postcrash

postcrash

(ˌpəʊstˈkræʃ)
adj
of, relating to, or occurring in the period after a crash
Collins English Dictionary – Complete and Unabridged, 12th Edition 2014 © HarperCollins Publishers 1991, 1994, 1998, 2000, 2003, 2006, 2007, 2009, 2011, 2014
References in periodicals archive ?
Add to this a postcrash regulatory environment that made life harder and harder for investment banks and it's frankly amazing that Deutsche's reckoning didn't come sooner.
MAGALI LOOTA, 19, MANCHESTER UNIVERSITY'S POSTCRASH ECONOMICS SOCIETY "I see generally quite positive things about the economy.
The airplane was destroyed by a postcrash fire at about 1500 Eastern time after impacting an approach lighting system and terrain while landing.
'These are road safety management, safer roads and mobility, safer vehicles, safer road users and better postcrash management.
They have also featured big-name guests while Hammond gave them his first postcrash interview.
The investigation will also include examining the procedures used to extinguish the battery fire and to remove and store the car postcrash. All aspects of the crash remain under investigation as the NTSB determines the probable cause with the intent of issuing safety recommendations to prevent similar crashes.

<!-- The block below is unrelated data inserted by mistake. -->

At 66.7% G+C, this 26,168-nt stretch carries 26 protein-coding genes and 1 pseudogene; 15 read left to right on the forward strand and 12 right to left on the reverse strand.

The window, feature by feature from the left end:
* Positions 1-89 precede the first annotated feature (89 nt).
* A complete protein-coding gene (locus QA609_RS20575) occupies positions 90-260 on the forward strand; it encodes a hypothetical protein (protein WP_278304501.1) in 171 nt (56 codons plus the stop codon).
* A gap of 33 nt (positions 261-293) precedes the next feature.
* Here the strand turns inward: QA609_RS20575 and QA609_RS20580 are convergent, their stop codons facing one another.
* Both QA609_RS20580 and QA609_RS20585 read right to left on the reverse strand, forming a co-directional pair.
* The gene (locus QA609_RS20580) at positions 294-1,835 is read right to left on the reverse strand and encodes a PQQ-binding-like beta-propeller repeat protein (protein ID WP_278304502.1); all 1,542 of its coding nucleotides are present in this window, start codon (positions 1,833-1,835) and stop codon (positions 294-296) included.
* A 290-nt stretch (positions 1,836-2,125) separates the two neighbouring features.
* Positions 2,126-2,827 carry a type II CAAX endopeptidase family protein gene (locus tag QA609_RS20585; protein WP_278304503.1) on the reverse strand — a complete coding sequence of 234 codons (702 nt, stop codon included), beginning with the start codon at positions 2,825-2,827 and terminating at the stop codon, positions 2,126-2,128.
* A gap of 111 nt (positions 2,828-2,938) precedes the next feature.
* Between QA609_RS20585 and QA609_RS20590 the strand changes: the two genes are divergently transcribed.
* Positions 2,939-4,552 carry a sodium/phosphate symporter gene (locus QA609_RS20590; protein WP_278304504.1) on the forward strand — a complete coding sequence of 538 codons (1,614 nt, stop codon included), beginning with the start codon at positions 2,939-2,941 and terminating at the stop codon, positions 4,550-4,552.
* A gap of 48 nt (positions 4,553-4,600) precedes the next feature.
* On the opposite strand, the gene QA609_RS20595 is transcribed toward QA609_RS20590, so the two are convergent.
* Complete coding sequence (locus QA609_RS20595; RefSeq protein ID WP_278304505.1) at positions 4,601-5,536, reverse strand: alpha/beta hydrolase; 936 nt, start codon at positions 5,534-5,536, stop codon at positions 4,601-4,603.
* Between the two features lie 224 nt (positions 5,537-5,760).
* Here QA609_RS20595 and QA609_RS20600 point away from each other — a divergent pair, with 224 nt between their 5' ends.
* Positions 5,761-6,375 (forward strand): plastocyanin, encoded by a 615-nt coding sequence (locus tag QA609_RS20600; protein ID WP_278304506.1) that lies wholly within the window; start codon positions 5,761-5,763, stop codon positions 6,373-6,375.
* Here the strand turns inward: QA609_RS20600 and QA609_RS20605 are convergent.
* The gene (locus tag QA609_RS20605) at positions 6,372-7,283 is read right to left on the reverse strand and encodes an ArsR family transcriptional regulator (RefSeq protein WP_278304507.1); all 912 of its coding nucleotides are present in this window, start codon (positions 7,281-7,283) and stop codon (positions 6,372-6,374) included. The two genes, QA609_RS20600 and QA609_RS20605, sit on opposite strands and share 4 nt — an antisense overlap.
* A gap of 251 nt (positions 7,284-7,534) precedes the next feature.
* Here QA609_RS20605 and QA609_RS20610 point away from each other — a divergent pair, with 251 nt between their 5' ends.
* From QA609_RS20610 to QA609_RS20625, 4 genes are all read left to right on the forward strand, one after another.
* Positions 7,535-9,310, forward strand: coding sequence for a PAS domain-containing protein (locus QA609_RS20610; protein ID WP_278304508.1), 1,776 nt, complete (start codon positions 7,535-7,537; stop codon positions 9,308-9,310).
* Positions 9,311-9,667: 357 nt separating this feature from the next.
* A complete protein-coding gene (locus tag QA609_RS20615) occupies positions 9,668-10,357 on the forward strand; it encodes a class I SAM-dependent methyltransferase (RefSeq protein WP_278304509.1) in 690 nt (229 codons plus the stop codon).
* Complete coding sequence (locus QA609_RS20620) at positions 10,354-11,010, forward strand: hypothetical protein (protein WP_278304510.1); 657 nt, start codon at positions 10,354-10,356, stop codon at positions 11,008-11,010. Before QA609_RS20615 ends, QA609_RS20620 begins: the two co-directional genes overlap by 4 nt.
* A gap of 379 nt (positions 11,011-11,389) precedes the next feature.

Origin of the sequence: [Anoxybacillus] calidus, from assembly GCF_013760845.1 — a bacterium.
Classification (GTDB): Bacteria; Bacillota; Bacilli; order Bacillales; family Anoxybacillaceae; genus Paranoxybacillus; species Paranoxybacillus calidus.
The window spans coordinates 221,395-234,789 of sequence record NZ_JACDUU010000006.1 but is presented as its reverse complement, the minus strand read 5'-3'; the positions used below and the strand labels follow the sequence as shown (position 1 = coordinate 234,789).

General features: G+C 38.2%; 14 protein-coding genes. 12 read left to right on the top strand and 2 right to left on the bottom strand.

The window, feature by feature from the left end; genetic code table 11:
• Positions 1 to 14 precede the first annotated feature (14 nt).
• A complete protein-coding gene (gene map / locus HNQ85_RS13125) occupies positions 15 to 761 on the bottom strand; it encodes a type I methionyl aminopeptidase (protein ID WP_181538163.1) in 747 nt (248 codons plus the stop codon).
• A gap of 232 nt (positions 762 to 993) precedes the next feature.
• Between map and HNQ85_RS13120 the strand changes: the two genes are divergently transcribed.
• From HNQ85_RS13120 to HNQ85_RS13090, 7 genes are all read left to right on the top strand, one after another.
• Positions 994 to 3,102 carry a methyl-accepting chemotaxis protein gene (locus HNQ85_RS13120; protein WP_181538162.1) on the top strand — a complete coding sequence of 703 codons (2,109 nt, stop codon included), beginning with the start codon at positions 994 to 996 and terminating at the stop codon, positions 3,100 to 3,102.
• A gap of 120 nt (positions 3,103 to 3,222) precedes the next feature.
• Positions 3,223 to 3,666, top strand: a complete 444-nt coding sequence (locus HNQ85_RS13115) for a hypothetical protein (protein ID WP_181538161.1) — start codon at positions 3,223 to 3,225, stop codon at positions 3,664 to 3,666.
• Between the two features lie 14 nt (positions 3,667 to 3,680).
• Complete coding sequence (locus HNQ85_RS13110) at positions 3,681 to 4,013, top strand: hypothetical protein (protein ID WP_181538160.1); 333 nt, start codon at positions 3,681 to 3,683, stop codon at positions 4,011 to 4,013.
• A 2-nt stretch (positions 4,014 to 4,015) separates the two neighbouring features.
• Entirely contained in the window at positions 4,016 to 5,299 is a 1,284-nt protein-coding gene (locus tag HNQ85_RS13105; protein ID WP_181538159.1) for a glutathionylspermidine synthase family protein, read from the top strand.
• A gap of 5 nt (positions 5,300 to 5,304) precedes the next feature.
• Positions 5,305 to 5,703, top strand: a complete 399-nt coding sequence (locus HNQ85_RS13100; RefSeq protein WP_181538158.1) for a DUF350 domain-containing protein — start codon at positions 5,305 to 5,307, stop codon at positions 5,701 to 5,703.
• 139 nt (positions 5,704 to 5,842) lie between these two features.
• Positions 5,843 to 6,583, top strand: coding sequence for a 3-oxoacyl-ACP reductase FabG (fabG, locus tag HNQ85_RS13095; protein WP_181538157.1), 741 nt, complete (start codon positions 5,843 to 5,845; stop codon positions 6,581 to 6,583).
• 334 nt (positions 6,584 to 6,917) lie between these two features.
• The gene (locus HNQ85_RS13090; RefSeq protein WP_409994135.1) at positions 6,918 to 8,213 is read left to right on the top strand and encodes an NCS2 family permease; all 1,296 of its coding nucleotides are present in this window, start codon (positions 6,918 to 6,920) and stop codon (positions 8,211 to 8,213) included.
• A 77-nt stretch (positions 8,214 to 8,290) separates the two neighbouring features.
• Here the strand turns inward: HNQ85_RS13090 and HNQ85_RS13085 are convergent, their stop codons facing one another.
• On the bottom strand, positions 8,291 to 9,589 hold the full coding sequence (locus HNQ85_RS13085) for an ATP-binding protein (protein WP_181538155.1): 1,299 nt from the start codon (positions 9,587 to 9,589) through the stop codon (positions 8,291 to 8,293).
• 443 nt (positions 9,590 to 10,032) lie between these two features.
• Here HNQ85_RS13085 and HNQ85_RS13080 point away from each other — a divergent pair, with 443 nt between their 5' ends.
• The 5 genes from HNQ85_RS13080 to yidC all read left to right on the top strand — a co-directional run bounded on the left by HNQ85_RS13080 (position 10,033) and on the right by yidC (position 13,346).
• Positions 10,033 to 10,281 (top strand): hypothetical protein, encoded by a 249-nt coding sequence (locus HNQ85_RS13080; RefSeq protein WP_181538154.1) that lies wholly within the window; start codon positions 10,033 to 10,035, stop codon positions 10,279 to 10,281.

This clever history of pre and postcrash economics leaves key questions unanswered.
Safety researchers have relied on myriad statistical modeling techniques, applied to postcrash records and other noncrash specific data, to gain data-driven knowledge and understanding into crash causal circumstances.
But through the density of his intermingling literary references, puzzles and (deliberately) fanciful plot, comes Rushdie's true success: His great ability to capture the devilish mood of postcrash greed, political upheaval, and the rejection of the cosmopolitan, liberal west.
Aircraft cabin fires generally belong to one of the following three groups: ramp fires, in-flight fires, and postcrash fires [1].
As such, a Galbraithian supposition in the present context would be that some of Africa's banks (to greater or lesser extents) might have bypassed the postcrash surge of more intensive and extensive bank audits that occurred at the epicenter of the crisis.
(Those numbers, incidentally, in principal include undocumented immigrants as well as native-born Americans, naturalized citizens, and green-card holders.) In the wake of the 2008 crash, "consumption poverty" rose--but as of 2010, when postcrash conditions were possibly most dire, just 3.7-4.5 percent of America was subject to it, according to these same estimates.